Prospecting for placer gold, except perhaps in the case of buried placers, is the simplest form of prospecting.
Gold, platinum, and tin are the principal metallic minerals won from placers, but gold (alloyed with varying percentages of silver) is the only metal that has been recovered in commercially important quantities from placers in the United States. The following brief discussion applies to gold placers.
The most important type of placer deposit results from the weathering and disintegration of lodes and of rock formations containing gold disseminated through them, the erosion and transportation of these rocks by running water accompanied by further disintegration and liberation of the gold from the enclosing rock minerals, and the concentration of the gold in places where the velocity of the transporting medium (flowing water) is such that the gold and other heavy minerals come to rest but the lighter and finer material is carried away.
Another type of placer is the residual placer, consisting of disintegrated gold-bearing lode material in or very near its original position with only a relatively small amount of barren material removed by erosion; in some of these a considerable part of the soluble constituents may have been removed by chemical action, resulting in enrichment by gold.
Transported placers have been classified, upon the basis of their present position relative to that of streams and other waters, by Brooks as follows:
Creek placers, beach placers, hillside placers, river-bar placers, gravel-plain placers, sea-beach placers, ancient beach placers, and lake-bed placers. The positions of the most productive types are shown in figure 1.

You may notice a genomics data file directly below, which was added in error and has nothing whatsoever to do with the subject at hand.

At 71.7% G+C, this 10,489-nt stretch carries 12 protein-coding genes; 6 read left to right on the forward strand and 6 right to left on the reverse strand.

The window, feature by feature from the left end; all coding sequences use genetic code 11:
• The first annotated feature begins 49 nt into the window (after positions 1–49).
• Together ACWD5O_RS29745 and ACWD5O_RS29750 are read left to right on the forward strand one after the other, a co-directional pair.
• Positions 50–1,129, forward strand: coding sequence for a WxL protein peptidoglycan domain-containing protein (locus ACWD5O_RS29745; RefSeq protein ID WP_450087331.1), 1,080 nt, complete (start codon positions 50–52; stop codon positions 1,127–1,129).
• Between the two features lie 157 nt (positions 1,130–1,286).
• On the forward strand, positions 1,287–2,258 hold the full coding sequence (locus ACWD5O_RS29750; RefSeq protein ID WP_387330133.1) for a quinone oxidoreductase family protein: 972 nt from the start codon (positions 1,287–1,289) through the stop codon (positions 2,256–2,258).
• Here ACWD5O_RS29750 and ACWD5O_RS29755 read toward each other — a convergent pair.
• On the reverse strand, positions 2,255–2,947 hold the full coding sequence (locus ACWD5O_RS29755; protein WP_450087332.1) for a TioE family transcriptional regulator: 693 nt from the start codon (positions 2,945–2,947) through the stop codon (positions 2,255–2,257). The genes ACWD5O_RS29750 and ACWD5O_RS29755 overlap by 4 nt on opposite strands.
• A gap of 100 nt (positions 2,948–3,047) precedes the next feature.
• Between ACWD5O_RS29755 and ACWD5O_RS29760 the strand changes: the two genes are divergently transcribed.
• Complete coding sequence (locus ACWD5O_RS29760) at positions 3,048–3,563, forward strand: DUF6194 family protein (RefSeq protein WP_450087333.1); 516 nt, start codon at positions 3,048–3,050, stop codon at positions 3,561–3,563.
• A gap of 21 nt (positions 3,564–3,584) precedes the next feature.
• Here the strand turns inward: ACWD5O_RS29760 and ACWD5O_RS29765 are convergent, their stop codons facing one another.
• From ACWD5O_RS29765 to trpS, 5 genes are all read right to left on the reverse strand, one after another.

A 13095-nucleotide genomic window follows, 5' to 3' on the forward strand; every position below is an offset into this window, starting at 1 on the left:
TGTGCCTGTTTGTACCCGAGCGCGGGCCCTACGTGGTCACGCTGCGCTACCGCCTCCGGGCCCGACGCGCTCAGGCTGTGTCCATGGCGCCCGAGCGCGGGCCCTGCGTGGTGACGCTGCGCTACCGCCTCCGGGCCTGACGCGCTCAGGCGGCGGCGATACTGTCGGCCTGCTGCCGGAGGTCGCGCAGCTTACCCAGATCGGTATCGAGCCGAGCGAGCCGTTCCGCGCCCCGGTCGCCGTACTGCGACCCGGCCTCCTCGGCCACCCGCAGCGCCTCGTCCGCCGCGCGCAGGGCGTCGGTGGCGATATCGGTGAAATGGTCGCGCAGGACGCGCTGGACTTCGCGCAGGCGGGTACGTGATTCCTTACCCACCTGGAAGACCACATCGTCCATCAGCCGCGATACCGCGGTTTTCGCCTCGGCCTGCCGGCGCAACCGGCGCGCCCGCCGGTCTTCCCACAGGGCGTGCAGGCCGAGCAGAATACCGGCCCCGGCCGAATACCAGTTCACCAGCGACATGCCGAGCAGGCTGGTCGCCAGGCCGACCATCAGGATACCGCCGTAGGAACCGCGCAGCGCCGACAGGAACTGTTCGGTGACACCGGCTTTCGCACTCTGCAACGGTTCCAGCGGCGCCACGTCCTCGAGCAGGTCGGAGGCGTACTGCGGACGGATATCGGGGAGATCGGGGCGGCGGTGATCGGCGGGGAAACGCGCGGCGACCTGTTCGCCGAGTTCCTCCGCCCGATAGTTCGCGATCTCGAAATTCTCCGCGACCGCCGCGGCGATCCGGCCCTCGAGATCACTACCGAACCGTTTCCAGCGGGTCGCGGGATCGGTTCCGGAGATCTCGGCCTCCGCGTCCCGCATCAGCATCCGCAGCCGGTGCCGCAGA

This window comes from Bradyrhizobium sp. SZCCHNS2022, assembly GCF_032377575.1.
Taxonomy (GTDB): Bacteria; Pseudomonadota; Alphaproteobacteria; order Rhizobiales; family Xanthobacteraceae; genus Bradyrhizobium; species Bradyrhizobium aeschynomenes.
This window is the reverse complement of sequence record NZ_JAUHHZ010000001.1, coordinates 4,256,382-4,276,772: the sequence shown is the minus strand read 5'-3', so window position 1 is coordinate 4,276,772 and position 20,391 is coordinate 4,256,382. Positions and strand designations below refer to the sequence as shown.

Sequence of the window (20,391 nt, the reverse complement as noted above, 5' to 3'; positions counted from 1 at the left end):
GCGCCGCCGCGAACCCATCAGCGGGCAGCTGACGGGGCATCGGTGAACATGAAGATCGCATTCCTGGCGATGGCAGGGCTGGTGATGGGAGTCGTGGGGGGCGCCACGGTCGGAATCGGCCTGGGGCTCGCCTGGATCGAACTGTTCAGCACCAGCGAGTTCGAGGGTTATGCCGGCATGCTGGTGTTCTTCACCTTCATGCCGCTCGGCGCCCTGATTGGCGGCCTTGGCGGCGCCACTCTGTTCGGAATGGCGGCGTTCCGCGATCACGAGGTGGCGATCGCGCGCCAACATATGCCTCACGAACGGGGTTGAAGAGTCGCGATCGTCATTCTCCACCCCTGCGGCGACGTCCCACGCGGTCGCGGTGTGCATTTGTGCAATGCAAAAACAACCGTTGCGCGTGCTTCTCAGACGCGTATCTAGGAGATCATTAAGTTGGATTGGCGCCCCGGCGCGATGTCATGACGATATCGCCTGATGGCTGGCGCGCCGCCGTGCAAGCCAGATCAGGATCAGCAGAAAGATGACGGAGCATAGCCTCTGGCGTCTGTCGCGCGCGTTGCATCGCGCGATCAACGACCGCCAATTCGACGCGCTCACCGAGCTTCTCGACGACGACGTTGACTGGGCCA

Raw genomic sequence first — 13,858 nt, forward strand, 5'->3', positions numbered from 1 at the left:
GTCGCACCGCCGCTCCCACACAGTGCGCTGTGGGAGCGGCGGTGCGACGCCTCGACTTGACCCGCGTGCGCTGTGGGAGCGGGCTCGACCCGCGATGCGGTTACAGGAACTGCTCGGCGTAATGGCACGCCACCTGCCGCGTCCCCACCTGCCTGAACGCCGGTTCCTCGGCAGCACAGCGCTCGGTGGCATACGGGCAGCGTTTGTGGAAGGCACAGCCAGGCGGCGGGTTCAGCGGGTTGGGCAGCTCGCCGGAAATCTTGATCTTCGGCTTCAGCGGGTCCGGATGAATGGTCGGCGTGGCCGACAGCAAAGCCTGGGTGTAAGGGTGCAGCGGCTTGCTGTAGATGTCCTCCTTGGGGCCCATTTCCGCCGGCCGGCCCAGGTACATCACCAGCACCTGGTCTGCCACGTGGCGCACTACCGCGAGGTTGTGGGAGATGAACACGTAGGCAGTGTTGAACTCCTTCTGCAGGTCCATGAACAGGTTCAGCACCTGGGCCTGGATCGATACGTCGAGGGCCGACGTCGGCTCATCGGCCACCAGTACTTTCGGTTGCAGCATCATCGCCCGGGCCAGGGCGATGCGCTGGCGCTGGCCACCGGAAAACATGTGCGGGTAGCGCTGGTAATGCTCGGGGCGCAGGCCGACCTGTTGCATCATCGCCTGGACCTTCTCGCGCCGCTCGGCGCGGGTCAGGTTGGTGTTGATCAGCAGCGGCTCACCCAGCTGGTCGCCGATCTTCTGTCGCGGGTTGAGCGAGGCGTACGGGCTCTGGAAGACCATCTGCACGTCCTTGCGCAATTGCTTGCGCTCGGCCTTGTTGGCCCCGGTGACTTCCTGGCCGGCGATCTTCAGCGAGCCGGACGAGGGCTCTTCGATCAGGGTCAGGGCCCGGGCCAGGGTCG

Placers consist for the most part of unconsolidated alluvium, rounded pebbles, and boulders; from the above brief discussion of their origin it is apparent that prospecting for them should begin along stream beds (existing or ancient) and bars, from which they may extend to benches and hillsides.
Ancient placers sometimes have been buried under considerable thicknesses of later glacial or stream deposits or lava flows; in such instances their discovery is more difficult.
For more comprehensive discussions of prospecting for placer gold the reader is referred to a few of the more recent publications dealing with this subject; only the most important principles are summarized here.
Since placers are the result of transportation and concentration of gold particles by running waters, prospecting begins along streams. The most favorable streams are those originating in and flowing through areas of igneous rocks, which are the chief source of lode gold. If these rocks are known to contain gold the chances for the formation of placers along streams flowing through them obviously are enhanced. In actual prospecting, it more often happens that gold is found first in placers and the lode source of the gold is then sought, rather than the reverse. It should be noted, however, that in many instances valuable placers have been found and worked without finding the source of their gold, and many rich gold lodes have been worked in areas where no placers result from their erosion.
Placer gold, then, is usually first and most easily found along streams and their bars, even though the richest deposits may lie in benches or on hillsides above. Since the heaviest particles of gold are deposited nearest their source in the host rock, prospectors should work upstream from the original discovery, especially if the gold is fine. At some point upstream the gold may disappear, and it is then apparent that the source of the gold has been passed.